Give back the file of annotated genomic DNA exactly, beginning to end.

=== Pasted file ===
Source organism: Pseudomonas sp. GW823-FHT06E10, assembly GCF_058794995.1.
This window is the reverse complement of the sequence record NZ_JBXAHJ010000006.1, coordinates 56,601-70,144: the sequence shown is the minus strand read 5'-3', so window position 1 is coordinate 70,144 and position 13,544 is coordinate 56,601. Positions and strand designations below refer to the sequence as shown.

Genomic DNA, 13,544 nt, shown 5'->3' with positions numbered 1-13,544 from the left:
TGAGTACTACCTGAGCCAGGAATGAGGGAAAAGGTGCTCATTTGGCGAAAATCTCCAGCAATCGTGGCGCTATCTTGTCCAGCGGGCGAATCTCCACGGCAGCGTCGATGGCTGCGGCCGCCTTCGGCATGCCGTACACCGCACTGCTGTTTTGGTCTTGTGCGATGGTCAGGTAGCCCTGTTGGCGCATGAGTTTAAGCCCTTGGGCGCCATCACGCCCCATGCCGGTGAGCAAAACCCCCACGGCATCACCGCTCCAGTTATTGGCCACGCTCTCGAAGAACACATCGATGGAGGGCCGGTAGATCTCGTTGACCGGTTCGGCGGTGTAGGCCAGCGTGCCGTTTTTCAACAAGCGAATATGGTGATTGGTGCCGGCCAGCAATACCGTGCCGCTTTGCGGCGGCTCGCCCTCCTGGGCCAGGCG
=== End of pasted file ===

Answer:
Source organism: Pseudomonas sp. GW823-FHT06E10, assembly GCF_058794995.1.
This window is the reverse complement of the sequence record NZ_JBXAHJ010000006.1, coordinates 56,601-70,144: the sequence shown is the minus strand read 5'-3', so window position 1 is coordinate 70,144 and position 13,544 is coordinate 56,601. Positions and strand designations below refer to the sequence as shown.

Genomic DNA, 13,544 nt, shown 5'->3' with positions numbered 1-13,544 from the left:
TGAGTACTACCTGAGCCAGGAATGAGGGAAAAGGTGCTCATTTGGCGAAAATCTCCAGCAATCGTGGCGCTATCTTGTCCAGCGGGCGAATCTCCACGGCAGCGTCGATGGCTGCGGCCGCCTTCGGCATGCCGTACACCGCACTGCTGTTTTGGTCTTGTGCGATGGTCAGGTAGCCCTGTTGGCGCATGAGTTTAAGCCCTTGGGCGCCATCACGCCCCATGCCGGTGAGCAAAACCCCCACGGCATCACCGCTCCAGTTATTGGCCACGCTCTCGAAGAACACATCGATGGAGGGCCGGTAGATCTCGTTGACCGGTTCGGCGGTGTAGGCCAGCGTGCCGTTTTTCAACAAGCGAATATGGTGATTGGTGCCGGCCAGCAATACCGTGCCGCTTTGCGGCGGCTCGCCCTCCTGGGCCAGGCG